Atlanta—a twentieth-century hub for the Black middle class, a battleground over segregation, and now… the destination for brunch? Buried beneath the surface of enticing new restaurants in rapidly gentrifying Atlanta neighborhoods is another battle brewing that connects the right to urban green space with a protest against the police state. Over the past decade, the city has become home to a 22-mile circumferential rail-to-park loop, since argued by many as an apparatus of “infrastructural racism” further segregating the city. Now the new protest chant #StopCopCity targets the creation of a new massive tactical training compound to be built on 85 acres of Atlanta’s South River Forest called Intrenchment Creek Park. For the past few months, activists have occupied the forest, informally converting it into an outdoor community center called “Weelaunee People’s Park” by its defenders. Weelaunee People’s Park is far from the first urban environmental occupation in United States history, yet its movement is currently one of the largest, seeking wide appeal from diverse supporters across the world.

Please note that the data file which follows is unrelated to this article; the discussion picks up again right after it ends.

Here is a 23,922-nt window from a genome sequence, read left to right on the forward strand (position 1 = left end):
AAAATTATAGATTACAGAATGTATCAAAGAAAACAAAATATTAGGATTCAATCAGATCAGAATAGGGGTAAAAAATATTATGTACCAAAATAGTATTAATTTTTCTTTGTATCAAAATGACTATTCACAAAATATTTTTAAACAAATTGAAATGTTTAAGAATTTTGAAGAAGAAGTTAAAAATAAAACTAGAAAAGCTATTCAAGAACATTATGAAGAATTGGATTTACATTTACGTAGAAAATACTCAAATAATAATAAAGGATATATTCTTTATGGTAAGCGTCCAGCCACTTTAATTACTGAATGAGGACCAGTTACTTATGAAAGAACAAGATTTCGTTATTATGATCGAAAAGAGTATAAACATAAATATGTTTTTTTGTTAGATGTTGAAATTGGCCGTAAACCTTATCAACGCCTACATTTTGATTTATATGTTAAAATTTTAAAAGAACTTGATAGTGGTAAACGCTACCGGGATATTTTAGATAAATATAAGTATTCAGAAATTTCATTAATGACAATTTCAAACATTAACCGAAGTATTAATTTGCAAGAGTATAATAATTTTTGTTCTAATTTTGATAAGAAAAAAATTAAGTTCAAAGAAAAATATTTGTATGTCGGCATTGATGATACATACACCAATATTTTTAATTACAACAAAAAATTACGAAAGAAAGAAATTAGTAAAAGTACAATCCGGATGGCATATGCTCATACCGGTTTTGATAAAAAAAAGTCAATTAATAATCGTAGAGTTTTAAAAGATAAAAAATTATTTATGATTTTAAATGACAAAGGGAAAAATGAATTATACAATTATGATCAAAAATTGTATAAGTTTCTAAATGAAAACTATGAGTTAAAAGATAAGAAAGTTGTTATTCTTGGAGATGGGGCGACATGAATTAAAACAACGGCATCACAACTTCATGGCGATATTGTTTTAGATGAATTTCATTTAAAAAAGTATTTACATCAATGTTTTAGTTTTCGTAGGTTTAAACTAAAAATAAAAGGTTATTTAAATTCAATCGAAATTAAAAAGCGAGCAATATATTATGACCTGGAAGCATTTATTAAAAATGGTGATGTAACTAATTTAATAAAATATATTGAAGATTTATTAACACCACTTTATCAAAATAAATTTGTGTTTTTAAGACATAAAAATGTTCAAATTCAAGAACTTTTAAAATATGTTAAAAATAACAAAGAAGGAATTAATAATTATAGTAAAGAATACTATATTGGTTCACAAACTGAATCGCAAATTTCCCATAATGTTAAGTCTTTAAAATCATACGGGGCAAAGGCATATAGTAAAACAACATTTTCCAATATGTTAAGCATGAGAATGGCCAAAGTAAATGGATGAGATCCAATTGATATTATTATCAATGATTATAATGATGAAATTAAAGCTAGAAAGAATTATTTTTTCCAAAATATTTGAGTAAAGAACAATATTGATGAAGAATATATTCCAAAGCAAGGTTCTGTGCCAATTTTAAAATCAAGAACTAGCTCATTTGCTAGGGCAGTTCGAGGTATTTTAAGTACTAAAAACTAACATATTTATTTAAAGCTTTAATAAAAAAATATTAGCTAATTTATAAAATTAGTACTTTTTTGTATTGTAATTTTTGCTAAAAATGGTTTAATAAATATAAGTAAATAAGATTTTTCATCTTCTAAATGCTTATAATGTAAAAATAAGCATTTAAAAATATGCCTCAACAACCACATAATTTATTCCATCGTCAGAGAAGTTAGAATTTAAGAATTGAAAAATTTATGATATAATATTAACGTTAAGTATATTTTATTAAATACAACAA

Originally a takeover of Muscogee land, the park has an eerie palimpsestic history as a plantation turned Civil War battle site turned horrifying prison farm. Activists argue that the new “Cop City” would extend a long history of environmental and racial exploitation on that site. In 2017, South River Park became integrated into Atlanta’s new green redesign by being designated as one of the city’s essential “lungs.” However, by September of 2021, the Atlanta City Council voted to lease roughly 24% of the park to the Atlanta Police Foundation to construct its mega training facility, complete with its own mock city. The decision ignited an intersectional resistance effort. Building on the city’s push for social justice and solidarity during the Black Lives Matter Movement as well as growing momentum for climate justice, protesters have used the park as a starting point to argue for community-centered urban environmental design. After a year-long standoff, the city aimed to crush the occupation with a raid during Christmas of 2022. Although six protestors were arrested and charged with domestic terrorism, the park defense has continued—expanding the park’s role as a politicized social space for a variety of social justice movements.